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updated: 1/23/2013 10:23 AM

Mount Prospect presses on with downtown redevelopment

Consultant to help revamp Mt. Prospect downtown

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  • Mount Prospect leaders hope a new study of development possibilities in the village's downtown will be completed this summer. The village plans to hold a public meeting on downtown redevelopment Feb. 21.

      Mount Prospect leaders hope a new study of development possibilities in the village's downtown will be completed this summer. The village plans to hold a public meeting on downtown redevelopment Feb. 21.
    Daily Herald file photo by Bill Zars/bzars@dailyhe

  • Mount Prospect leaders hope a new study of development possibilities in the village's downtown will be completed this summer. The village plans to hold a public meeting on downtown redevelopment Feb. 21.

       Mount Prospect leaders hope a new study of development possibilities in the village's downtown will be completed this summer. The village plans to hold a public meeting on downtown redevelopment Feb. 21.
    file photo by Bill Zars | Staff Photographer

 
 

The face of downtown Mount Prospect has changed radically during the past 20 years with the arrival of new condos, stores, restaurants and civic buildings.

Now, the region is under close study once again, as local leaders try to keep the development momentum moving forward.

The Lakota Group, a Chicago-based consultant that has assisted with many other suburban redevelopment plans, is working with the village and the Regional Transportation Authority on a comprehensive study of the downtown, one that will examine transit opportunities in the area, the viability of remaining vacant parcels, and community preferences for future development. The study is in the second of three phases right now, and it should be completed this summer, Community Development Director Bill Cooney said. The village will use a grant of up to $100,000 from the RTA to help pay for the study.

"It's good to take a step back and give the area a fresh look," he said. "It should help prevent the activity in the downtown from stalling out."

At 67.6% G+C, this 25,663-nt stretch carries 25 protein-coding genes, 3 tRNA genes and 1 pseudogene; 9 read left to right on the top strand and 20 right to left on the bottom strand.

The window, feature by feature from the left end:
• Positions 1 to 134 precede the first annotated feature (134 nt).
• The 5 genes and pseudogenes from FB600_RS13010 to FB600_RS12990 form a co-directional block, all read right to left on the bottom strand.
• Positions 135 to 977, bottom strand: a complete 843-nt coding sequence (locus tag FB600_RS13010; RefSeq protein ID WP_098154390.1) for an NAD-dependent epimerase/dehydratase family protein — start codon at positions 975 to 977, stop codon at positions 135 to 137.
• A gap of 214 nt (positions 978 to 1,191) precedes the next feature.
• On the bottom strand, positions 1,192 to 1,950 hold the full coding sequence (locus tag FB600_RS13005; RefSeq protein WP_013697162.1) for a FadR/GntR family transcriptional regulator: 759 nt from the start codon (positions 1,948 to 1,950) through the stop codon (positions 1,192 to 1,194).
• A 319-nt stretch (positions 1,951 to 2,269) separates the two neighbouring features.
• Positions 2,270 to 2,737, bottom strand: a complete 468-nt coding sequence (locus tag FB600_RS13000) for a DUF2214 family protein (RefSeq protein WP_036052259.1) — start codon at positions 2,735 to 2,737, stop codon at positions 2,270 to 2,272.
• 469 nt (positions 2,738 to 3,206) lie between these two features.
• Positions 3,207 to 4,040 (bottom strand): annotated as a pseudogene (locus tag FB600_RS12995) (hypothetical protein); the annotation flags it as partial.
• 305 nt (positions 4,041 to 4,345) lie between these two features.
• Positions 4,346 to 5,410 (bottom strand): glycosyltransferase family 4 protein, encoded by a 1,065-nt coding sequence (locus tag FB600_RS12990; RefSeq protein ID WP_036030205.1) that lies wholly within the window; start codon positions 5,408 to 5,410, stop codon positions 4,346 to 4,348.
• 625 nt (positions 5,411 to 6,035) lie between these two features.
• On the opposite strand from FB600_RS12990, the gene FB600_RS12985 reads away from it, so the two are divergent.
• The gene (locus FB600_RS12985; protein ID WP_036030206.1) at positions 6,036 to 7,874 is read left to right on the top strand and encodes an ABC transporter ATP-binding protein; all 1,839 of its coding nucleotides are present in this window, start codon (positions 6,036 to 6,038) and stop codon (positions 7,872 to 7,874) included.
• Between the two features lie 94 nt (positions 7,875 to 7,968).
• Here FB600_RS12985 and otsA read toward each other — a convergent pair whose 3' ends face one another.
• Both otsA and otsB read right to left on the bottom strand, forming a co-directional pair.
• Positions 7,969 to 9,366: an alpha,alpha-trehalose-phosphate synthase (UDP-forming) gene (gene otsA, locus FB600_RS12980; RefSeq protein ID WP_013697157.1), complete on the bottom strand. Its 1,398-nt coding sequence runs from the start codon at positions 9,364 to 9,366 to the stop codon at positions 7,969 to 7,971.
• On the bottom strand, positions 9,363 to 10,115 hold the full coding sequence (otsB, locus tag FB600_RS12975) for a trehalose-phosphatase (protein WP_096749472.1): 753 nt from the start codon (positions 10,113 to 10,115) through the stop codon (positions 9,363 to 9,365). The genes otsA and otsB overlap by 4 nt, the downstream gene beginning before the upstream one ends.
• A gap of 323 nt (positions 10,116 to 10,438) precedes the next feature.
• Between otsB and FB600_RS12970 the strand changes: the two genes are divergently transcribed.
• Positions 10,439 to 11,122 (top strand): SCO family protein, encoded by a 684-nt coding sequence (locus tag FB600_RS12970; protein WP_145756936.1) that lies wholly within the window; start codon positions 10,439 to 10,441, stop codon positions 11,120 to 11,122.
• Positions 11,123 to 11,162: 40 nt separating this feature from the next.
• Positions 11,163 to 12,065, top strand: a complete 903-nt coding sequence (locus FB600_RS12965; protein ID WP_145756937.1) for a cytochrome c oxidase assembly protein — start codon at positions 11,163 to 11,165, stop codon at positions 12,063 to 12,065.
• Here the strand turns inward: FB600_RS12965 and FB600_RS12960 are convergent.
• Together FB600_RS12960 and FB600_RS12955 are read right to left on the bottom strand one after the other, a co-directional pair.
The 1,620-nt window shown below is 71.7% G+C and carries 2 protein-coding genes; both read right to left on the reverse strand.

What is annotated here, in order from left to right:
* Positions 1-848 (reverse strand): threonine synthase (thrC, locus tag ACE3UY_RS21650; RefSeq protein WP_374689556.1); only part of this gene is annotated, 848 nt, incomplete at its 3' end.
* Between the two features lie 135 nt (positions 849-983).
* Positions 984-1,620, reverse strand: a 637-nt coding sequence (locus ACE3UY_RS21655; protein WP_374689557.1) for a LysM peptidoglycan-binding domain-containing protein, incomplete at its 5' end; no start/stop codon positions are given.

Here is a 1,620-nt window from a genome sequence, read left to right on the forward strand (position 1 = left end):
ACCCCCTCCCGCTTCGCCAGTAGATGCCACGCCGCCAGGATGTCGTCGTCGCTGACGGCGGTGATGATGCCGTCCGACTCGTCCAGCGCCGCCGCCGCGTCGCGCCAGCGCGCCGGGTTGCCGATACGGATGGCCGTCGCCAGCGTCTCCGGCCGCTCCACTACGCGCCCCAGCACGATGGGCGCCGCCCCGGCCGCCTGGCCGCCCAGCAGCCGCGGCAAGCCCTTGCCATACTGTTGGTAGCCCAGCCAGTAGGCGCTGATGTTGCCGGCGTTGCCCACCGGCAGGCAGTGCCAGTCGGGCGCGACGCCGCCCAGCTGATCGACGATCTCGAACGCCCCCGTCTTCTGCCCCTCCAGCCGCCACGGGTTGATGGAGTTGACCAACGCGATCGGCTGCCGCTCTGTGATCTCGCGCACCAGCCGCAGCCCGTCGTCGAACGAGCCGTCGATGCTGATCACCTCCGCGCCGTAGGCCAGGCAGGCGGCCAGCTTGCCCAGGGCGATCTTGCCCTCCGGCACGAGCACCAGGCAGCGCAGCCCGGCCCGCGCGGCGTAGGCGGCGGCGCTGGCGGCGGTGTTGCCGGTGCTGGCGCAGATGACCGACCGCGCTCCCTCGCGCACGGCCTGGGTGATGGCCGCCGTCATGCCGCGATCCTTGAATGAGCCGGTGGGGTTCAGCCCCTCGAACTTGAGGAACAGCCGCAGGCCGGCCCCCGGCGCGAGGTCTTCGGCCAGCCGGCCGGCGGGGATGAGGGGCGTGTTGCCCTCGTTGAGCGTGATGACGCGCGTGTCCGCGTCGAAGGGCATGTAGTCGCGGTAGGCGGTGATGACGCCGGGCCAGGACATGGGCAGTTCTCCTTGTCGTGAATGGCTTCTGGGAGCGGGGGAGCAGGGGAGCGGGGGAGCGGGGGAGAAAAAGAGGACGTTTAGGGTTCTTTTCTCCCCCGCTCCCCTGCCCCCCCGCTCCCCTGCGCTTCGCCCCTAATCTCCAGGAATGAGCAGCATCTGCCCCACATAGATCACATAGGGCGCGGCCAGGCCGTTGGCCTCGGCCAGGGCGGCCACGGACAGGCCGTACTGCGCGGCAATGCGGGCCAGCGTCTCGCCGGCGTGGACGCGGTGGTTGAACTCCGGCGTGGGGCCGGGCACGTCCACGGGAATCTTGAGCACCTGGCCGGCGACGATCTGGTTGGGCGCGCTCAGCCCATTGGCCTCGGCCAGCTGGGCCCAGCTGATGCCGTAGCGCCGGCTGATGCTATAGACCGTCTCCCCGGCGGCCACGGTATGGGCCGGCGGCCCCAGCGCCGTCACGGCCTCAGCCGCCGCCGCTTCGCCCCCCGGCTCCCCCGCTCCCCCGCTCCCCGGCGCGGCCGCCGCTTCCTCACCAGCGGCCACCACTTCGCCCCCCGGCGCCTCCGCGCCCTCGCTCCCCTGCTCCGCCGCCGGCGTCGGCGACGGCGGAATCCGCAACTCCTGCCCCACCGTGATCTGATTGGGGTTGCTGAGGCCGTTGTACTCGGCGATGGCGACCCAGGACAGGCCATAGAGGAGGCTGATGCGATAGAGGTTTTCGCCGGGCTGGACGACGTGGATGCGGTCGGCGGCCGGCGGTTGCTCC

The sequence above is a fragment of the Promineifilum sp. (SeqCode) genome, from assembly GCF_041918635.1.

At a community open house held in September, residents suggested a number of things they would like to see downtown.

Some asked for a smaller grocery store, like a Trader Joe's or Whole Foods. Others called for more pedestrian-oriented landscaping and open space.

Residents also urged village leaders to focus on the Prospect Avenue corridor south of the railroad tracks, a comment that resonated with the village's consultant.

"That's one of the challenges we face, because you have a downtown that is essentially cut in half by the railroad tracks," said Kevin Clark, a vice president with the Lakota Group.

"Much of the 'action' so far has taken place north of the tracks, and there might be a perception among residents that that's where they should spend all their time. We're looking for ways to bridge that divide, both physically and in terms of public perception."

Another community meeting about the downtown is scheduled for 7 p.m. Feb. 21, at village hall, 50 S. Emerson St. That meeting will include a presentation and discussion of additional development and land-use ideas.

"We're really happy with how things have gone so far," Clark said.

"The residents been very responsive, and we look forward to the next public discussion on this."

For information about the February meeting or the downtown study in general, go to http://thelakotagroup.com/mountprospect or call village planner Nellie Beckner at (847) 818-5312.

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